As we all know, any good ponzi scheme needs a continued stream of new investors in order to keep it going otherwise the whole thing falls apart. We also know that the current rebound in the U.S. housing market is a centrally planned monster, led by private equity firms with access to cheap money and laundered foreign capital flooding into depressed markets, crowding out American families looking to purchase a home. Well now that Blackstone has spent more than $5 billion in its “buy-to-rent” scheme, it wants others to be able to “participate” in this wonderful investment opportunity (after them of course). Oh and by the way, one of the most common ads on the local radio here in Boulder as of late explains to people how they too can “get in” on the buy-to-rent trade. Best of luck. From Bloomberg:
Blackstone Group LP, the private-equity firm that has spent $5 billion on more than 30,000 distressed houses, is preparing to expand its bet on the housing recovery by lending to other landlords.
The firm, which already owns more rental homes than any other investor, has set up B2R Finance LP to offer loans starting at $10 million, according to four people who reviewed the terms. B2R is reaching out to landlords with portfolios of properties seeking to grow in the burgeoning industry for single-family homes to rent, said the people, who asked not to be identified because the discussions are private.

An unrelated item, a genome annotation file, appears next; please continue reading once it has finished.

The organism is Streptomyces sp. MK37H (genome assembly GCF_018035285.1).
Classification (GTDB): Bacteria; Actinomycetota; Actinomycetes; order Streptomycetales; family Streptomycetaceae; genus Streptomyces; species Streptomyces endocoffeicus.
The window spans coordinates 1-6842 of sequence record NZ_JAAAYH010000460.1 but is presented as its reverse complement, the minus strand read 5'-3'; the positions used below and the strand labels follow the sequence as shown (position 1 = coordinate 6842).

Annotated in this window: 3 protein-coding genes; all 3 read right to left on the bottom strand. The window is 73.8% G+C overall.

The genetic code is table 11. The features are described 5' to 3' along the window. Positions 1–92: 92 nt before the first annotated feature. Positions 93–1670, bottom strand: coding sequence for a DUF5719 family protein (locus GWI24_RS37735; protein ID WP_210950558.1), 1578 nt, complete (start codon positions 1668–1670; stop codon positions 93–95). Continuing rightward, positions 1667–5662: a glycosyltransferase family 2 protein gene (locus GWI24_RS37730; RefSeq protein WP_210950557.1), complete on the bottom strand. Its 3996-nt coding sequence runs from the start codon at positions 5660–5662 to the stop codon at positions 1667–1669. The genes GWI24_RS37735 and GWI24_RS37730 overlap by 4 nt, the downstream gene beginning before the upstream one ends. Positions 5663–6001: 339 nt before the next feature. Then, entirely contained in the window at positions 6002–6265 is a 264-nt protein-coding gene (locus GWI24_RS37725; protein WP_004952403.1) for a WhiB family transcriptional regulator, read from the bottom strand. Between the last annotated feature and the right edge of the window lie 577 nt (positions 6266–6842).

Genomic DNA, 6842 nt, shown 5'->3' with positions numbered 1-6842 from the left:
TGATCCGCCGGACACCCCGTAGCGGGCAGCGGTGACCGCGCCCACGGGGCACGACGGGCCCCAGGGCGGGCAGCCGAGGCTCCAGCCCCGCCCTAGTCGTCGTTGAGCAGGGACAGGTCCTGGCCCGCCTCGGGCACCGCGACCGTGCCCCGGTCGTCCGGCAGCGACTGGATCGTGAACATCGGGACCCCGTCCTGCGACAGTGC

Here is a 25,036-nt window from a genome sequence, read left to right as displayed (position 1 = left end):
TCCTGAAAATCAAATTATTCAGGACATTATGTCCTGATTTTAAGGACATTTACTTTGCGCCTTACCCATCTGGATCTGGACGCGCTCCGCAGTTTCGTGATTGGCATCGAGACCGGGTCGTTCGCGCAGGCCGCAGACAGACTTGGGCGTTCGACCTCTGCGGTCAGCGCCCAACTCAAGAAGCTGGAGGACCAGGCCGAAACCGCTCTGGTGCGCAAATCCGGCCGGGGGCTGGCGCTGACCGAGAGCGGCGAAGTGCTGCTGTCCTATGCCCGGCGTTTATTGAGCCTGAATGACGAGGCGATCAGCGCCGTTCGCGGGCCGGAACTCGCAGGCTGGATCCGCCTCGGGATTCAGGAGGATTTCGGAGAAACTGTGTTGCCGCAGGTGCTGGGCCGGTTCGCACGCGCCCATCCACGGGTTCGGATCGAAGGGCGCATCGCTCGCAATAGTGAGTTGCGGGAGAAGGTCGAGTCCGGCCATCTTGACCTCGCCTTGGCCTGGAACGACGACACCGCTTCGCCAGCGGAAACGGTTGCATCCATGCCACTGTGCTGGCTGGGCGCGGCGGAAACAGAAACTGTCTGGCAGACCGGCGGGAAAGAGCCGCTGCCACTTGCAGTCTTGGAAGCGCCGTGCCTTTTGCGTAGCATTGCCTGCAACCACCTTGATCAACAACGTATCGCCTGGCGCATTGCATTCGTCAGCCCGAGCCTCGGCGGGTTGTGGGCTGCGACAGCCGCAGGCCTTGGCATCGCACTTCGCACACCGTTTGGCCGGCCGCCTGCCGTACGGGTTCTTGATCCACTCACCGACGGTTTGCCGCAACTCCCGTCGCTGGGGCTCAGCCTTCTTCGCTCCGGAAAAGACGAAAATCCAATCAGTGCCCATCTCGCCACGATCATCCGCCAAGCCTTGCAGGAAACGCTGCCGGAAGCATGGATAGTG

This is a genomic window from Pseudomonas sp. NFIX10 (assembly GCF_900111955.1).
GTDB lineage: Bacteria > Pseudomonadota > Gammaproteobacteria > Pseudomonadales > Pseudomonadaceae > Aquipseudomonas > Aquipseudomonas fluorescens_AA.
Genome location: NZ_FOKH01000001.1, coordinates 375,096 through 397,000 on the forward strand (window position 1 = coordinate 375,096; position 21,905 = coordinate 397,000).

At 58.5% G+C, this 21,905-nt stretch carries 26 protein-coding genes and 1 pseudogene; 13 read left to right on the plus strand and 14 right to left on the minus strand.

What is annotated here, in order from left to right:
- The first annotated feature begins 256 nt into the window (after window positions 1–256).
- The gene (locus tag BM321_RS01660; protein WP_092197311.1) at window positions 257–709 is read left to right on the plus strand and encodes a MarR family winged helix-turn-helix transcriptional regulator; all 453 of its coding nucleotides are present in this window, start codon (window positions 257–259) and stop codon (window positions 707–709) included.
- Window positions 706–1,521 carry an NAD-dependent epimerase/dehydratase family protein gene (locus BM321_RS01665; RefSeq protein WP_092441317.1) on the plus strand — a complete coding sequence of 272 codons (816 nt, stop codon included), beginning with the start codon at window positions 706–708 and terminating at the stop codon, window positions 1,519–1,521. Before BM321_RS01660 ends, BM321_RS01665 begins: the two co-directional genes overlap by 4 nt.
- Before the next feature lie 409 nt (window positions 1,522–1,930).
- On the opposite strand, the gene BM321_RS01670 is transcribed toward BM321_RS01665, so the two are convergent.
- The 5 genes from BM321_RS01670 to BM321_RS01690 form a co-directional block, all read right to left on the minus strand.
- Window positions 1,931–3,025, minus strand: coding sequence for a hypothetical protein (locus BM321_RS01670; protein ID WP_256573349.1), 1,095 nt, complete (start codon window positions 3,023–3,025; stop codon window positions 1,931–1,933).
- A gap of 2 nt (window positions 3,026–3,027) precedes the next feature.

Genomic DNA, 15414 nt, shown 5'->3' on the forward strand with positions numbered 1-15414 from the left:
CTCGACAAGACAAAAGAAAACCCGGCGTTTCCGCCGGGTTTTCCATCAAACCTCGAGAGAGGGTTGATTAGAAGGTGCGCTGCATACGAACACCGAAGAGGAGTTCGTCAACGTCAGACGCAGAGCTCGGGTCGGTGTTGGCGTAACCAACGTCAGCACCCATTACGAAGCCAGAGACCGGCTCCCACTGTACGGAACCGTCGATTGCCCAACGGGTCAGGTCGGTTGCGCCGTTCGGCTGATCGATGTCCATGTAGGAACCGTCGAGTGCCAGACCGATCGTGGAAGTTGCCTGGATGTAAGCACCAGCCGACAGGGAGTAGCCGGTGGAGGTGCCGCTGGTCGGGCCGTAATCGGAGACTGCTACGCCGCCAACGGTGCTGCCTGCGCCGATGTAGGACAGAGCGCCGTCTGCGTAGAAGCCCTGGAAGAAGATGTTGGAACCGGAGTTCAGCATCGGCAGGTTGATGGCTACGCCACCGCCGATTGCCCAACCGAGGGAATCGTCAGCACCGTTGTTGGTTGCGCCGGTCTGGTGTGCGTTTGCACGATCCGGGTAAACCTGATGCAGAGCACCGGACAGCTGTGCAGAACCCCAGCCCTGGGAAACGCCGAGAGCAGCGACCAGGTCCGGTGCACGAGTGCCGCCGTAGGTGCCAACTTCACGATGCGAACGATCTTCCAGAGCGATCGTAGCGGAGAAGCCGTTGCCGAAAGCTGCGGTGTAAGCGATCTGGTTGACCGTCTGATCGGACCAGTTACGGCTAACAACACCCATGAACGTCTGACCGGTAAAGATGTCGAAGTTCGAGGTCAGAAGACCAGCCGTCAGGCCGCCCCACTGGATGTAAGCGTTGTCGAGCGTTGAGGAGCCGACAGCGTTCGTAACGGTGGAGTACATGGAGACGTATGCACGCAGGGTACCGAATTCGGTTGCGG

At least five rental companies have received non-binding term sheets from B2R, according to the people. Jeffrey Tennyson, the former chief executive officer of mortgage originator EquiFirst Corp., is running the firm, which stands for buy-to-rent. He previously led EquiFirst to become the 12th-largest wholesale subprime lender in the U.S. by 2007, when Barclays Bank PLC bought it. The London-based bank closed the business two years later after the market collapsed.
Tennyson didn’t return phone messages seeking comment on his role at B2R. Peter Rose, a spokesman for Blackstone, declined to comment.
So basically we continue to recycle the same characters from the last housing bubble to come on in and do it again.
Many landlords have been constrained since they’ve deployed all their equity and would have to sell assets to buy more homes, according to Cisterna.
“A lot of our clients are capped between 25 and 100 homes, and with good loans these investors are going to be able to triple their holdings,” he said.
Sell assets to buy assets? Come on, that sounds like capitalism. This is a centrally planned ponzi, so that just won’t work.
Cerberus’s First Key has completed two loans, according to a person familiar with the business started by the New York-based investment firm. The company aims to provide $5 million to $100 million of financing to rental investors — unable to secure credit lines from Wall Street — who’ve also outgrown government-backed mortgage guarantors.
PIA Group is seeking to more than triple its 500-home portfolio in the next 3 1/2 years with the help of financing.
“I’m not sure we’ll get there, because the voracity of the investors is huge,” Levy said.
I’m sure you’ll get there Mr. Levy. Mr. Schwarzman needs you to get there.
Full article here.
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